In the case of ToT shocks, interest focuses on whether industries increase their investments in response to ToT shocks; and whether ToT shocks affect tradable-goods sectors differently from non-tradable-goods sectors. Data for the terms of trade (defined as the ratio of export to import prices) are from the Haver Dataset. They report quarterly data, which were averaged to obtain annual data. The ToT is for merchandise goods only. The ToT long quarterly data from 1957 display a mean-reverting behaviour. The unit root hypothesis is strongly rejected by a number of common statistical tests. However, the shorter annual sample from 1988 to 2009 exhibits a trend and the unit root hypothesis cannot be rejected. That said, an ARMA (1.1) fits the data reasonably well with an MA coefficient 0.92 and an AR coefficient 0.37. Given these results, the ToT shock is measured in two different ways: the residuals of an ARMA (1,1) model, and the cyclical component using an HP filter. The two measures are plotted in Figure (7). Visually, the two measures look similar. The investment equation is estimated with ToT both shocks, using both measures separately. Neither were statistically insignificant. The results are in Table 6.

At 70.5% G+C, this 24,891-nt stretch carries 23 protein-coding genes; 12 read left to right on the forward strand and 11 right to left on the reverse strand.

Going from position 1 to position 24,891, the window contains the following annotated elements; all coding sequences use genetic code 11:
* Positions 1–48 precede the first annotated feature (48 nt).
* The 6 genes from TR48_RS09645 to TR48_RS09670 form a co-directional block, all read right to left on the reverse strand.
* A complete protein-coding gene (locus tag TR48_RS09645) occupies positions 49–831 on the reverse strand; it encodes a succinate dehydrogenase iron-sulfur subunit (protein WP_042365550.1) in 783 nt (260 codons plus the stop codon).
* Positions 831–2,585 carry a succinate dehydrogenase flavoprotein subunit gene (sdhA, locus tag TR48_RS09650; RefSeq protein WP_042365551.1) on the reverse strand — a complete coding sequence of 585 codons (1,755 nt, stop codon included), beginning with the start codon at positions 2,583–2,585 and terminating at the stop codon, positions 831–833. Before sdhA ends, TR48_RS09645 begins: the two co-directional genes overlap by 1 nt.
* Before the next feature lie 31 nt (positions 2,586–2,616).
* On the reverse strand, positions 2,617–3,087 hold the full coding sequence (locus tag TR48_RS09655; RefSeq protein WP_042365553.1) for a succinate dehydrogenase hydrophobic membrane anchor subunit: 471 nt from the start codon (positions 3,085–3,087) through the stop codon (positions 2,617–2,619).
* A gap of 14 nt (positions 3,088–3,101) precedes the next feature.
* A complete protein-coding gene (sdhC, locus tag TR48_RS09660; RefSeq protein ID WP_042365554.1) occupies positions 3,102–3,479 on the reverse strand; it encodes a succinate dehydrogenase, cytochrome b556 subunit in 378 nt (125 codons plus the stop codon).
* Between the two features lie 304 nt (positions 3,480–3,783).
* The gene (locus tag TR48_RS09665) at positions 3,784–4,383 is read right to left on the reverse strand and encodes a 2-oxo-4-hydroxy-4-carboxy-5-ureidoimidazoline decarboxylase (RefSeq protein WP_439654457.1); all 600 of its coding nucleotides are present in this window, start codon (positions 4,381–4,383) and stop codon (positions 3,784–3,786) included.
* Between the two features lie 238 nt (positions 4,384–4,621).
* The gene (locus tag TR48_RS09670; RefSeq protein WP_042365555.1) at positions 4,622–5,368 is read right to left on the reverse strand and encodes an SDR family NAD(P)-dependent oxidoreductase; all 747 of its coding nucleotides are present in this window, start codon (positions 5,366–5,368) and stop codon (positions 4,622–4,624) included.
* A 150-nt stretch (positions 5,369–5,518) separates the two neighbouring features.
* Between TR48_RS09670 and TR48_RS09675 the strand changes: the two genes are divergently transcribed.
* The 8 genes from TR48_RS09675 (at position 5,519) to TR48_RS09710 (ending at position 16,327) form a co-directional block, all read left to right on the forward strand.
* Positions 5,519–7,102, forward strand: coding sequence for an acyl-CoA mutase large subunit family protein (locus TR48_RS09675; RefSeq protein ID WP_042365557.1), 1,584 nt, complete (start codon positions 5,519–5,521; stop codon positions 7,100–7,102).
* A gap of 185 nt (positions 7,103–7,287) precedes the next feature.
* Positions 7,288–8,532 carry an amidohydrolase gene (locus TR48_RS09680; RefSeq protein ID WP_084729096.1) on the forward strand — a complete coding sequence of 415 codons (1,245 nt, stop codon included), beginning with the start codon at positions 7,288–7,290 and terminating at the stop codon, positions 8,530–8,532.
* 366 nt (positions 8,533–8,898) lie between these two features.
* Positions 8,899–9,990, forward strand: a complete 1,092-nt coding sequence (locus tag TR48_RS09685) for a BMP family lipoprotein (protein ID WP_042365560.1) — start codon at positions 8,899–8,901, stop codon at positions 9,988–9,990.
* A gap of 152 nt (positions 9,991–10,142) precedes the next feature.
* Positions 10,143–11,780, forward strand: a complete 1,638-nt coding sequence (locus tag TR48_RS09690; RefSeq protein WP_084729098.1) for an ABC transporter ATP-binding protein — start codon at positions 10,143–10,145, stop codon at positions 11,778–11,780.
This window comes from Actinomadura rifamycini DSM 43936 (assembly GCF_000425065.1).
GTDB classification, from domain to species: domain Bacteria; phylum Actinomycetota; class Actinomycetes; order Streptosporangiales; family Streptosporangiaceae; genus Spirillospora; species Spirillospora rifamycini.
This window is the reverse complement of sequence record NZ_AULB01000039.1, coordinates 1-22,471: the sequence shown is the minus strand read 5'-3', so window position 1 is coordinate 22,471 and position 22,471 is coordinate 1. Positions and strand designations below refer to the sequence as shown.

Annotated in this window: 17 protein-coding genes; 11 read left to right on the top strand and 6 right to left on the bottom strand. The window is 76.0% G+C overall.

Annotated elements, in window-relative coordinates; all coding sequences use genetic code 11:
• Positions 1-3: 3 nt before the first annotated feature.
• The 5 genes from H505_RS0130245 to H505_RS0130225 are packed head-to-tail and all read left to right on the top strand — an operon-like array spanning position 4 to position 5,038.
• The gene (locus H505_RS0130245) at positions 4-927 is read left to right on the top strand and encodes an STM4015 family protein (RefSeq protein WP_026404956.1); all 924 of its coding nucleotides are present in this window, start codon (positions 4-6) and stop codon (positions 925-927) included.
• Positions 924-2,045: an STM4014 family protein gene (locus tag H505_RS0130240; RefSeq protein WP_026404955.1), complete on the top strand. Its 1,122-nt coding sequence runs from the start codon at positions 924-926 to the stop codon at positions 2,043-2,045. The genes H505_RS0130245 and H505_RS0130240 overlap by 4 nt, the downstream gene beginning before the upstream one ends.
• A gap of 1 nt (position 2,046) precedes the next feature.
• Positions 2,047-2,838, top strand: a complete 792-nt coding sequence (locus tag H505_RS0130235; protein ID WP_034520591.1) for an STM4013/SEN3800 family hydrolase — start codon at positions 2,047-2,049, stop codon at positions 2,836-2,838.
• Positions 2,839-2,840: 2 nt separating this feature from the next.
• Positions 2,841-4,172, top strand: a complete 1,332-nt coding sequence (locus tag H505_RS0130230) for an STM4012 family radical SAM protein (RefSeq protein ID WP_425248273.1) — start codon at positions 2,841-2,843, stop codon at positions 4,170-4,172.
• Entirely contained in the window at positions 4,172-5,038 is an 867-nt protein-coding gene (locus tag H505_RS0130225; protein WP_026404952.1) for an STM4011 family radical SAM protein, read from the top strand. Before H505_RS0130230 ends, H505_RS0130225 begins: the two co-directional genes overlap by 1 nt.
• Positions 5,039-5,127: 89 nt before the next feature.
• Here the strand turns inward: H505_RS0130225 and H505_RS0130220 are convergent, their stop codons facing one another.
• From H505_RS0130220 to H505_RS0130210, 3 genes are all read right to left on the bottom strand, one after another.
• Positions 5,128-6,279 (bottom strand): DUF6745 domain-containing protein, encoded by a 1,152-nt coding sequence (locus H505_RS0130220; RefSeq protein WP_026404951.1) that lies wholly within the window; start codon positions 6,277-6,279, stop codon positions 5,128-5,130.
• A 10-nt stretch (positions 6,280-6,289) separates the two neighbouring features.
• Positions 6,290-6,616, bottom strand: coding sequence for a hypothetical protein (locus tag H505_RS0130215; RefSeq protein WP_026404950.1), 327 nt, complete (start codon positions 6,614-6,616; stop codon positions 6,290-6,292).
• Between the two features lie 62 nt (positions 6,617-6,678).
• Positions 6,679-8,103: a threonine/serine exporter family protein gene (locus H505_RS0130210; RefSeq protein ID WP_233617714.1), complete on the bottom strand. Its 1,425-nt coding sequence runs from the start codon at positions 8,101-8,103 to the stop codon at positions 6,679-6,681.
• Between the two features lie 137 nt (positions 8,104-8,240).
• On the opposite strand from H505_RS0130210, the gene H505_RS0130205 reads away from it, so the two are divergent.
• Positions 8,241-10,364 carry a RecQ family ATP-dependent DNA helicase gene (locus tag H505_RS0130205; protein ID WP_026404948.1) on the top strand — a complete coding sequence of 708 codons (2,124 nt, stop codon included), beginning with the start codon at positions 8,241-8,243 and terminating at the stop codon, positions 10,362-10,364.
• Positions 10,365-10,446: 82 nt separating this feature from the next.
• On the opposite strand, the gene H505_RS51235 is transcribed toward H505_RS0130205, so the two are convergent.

However, the relationship between government spending and ToT shocks on one side, and real investment growth on the other may not be contemporaneous. It depends on expectations. For this reason the investment equation is with lagged government spending and ToT shocks. On average, a ToT shock has a significant effect on the sectoral-level investment growth one year later. The rest of the coefficient estimates are unchanged, but the sectoral-level TFP shock is more significant. Given these results, the government spending and the ToT shocks are allowed to vary across industries with different lags.